You’ll receive feedback along the way throughout each project from your peers and a grade on the projects after they’re completed.
Attendance is required at all scheduled meetings. Two absences may result in your final grade being lowered by as much as a letter grade. More than three absences can result in a failing grade for the course. Excused absences will only be granted for religious holidays or university-sponsored events, provided you make a written request to me no less than two weeks in advance and that you complete any required work before the due date. Being excessively or regularly late for class can also be counted as an absence. Note: If the instructor is late to class, you only need to wait fifteen (15) minutes.
All students are expected to behave responsibly and collegially in the course's online space, via email, or in any other interactive course communication (e.g., Skype, if used), just as they would in a face-to-face course. Everything you write in the course, including email with each other and the instructor, blog posts and replies, peer responses, and even text messages should be conducted professionally and (probably) more formally than you might expect. You should be especially mindful of decorum, which is alertness to the ethical practices of a community. Harassment of any kind in email, blog post, or other communication will not be tolerated and may be subject to a warning from the instructor, dismissal from the course space, or referral to the Dean of Graduate Studies. Students who feel they have been harassed in some way should contact the instructor privately by email, Skype, or phone.
Clemson students and their instructors are expected to adhere to the community and ethical standards for behavior and academic integrity at the University:
"As members of the Clemson University community, we have inherited Thomas Green Clemson's vision of this institution as a "high seminary of learning." Fundamental to this vision is a mutual commitment to truthfulness, honor, and responsibility, without which we cannot earn the trust and respect of others. Furthermore, we recognize that academic dishonesty detracts from the value of a Clemson degree. Therefore, we shall not tolerate lying, cheating, or stealing in any form."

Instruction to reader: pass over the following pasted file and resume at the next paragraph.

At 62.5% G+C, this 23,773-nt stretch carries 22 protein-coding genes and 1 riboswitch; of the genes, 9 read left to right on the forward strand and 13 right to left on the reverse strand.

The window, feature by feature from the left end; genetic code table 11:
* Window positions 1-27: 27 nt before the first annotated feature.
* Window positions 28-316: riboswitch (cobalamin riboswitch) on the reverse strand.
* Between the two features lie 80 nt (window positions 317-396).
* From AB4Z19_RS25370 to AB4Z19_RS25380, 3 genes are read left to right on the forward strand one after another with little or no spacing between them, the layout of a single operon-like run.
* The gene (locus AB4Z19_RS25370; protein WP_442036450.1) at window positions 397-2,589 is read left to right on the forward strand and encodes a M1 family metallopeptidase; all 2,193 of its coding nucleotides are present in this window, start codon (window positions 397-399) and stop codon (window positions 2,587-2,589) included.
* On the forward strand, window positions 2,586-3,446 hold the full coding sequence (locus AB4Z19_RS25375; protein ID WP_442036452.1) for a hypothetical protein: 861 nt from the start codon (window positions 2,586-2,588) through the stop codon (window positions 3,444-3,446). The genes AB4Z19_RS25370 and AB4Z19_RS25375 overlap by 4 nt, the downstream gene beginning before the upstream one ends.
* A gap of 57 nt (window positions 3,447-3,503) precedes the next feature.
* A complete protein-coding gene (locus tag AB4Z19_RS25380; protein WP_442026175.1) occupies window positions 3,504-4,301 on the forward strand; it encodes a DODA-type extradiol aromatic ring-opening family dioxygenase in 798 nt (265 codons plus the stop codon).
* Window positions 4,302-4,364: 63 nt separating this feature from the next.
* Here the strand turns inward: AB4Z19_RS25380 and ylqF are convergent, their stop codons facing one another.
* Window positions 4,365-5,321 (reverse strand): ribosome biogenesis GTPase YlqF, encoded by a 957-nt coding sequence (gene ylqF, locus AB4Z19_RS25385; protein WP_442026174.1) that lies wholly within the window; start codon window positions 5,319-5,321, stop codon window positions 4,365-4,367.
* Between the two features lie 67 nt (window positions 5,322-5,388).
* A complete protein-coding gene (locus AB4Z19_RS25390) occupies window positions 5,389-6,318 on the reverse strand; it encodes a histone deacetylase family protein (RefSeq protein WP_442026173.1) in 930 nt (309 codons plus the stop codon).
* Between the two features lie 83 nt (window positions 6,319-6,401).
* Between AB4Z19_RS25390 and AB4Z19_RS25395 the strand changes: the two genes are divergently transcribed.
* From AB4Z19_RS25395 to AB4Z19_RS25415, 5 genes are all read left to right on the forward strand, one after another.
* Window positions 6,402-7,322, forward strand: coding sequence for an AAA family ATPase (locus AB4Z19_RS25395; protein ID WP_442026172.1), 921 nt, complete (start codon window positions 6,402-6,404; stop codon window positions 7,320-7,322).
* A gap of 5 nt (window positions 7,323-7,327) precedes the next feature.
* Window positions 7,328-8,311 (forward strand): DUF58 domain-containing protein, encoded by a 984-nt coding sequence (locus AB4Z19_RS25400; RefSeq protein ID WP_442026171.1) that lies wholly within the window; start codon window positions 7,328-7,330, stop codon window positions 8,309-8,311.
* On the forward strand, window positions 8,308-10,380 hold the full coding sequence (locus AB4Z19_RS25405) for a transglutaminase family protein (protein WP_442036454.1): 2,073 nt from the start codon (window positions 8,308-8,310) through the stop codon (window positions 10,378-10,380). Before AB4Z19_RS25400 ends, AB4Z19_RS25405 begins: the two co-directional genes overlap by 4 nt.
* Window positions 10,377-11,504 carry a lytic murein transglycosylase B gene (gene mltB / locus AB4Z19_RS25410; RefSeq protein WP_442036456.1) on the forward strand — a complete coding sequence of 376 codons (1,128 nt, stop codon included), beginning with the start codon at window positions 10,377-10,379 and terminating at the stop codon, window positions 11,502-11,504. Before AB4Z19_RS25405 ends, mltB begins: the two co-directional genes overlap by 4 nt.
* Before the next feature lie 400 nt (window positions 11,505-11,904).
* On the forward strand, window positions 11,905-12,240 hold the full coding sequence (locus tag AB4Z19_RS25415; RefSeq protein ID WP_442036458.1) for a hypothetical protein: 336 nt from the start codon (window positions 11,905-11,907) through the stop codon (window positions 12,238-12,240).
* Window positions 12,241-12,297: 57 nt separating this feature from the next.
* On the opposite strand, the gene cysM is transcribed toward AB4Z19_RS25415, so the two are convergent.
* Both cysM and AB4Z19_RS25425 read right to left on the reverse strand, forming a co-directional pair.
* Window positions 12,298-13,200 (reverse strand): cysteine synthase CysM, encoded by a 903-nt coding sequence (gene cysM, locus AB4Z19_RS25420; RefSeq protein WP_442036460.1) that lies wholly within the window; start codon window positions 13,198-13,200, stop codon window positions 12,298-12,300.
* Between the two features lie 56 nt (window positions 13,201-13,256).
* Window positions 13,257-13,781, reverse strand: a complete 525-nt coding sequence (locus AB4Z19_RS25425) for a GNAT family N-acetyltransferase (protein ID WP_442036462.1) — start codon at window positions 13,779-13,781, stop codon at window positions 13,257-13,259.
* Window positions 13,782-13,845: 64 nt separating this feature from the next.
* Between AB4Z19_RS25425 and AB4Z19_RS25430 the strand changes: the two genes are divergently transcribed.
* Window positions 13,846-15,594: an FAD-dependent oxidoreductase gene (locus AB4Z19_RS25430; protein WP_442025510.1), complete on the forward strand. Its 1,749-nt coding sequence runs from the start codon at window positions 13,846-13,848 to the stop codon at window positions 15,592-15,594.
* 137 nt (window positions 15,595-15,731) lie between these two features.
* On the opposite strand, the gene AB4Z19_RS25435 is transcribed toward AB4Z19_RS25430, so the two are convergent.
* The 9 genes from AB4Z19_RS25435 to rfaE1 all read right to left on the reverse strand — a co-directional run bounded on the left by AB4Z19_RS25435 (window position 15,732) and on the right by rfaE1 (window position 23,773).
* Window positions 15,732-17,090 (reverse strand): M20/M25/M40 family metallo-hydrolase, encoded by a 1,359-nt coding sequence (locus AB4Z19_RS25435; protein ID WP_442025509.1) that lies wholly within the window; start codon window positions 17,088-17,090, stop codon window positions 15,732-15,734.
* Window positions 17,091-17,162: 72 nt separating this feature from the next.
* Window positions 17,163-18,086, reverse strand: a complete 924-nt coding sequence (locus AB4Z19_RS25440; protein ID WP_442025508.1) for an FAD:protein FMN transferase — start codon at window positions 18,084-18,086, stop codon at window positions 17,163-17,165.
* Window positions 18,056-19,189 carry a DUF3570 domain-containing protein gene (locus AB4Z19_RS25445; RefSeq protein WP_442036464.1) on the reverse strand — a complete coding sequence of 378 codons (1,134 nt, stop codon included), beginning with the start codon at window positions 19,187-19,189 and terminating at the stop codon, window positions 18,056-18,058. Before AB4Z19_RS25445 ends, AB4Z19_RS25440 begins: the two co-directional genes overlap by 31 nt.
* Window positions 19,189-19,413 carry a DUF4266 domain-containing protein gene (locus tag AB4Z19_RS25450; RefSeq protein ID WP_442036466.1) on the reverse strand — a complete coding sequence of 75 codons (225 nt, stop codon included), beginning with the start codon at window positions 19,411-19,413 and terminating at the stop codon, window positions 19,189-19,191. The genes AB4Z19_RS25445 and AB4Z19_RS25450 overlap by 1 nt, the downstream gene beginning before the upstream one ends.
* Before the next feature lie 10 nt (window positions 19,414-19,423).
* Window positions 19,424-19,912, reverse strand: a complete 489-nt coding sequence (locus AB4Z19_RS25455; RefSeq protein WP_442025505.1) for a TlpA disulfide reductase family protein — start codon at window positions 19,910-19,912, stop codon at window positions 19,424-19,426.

"Therefore, we shall not tolerate lying, cheating, or stealing in any form. In instances where academic standards may have been compromised, Clemson University has a responsibility to respond appropriately to charges of violations of academic integrity."
You should review the graduate integrity policy here: http://gradspace.editme.com/AcademicGrievancePolicyandProcedures#integritypolicy
Unless otherwise noted in assignment guidelines, you should not submit work for this course that has been submitted for a grade in other courses.
Students with disabilities who need accommodations should make an appointment with Arlene Stewart, Director of Student Disability Services, to discuss specific needs within the first month of classes. Students should present a Faculty Accommodation Letter from Student Disabilities Services when they meet with instructors. Student Disability Services is located in G-20 Redfern (telephone number: 656-6848; e-mail: firstname.lastname@example.org). Please be aware that accommodations are not retroactive and new Faculty Accommodation Letters must be presented each semester.
In the event of a major campus emergency, course requirements, deadlines and grading percentages are subject to changes that may be necessitated by a revised semester calendar or other circumstances. You can acquire updated information from the course website, by emailing, texting, or calling me using the information provided on this course description, or by contacting me through the English Department at (864) 656-3151.
The majority of missed class assignments cannot be made up. If a serious and unavoidable problem arises, however, you should contact me in writing prior to the deadline to determine whether or not an extension for the work will or will not be granted.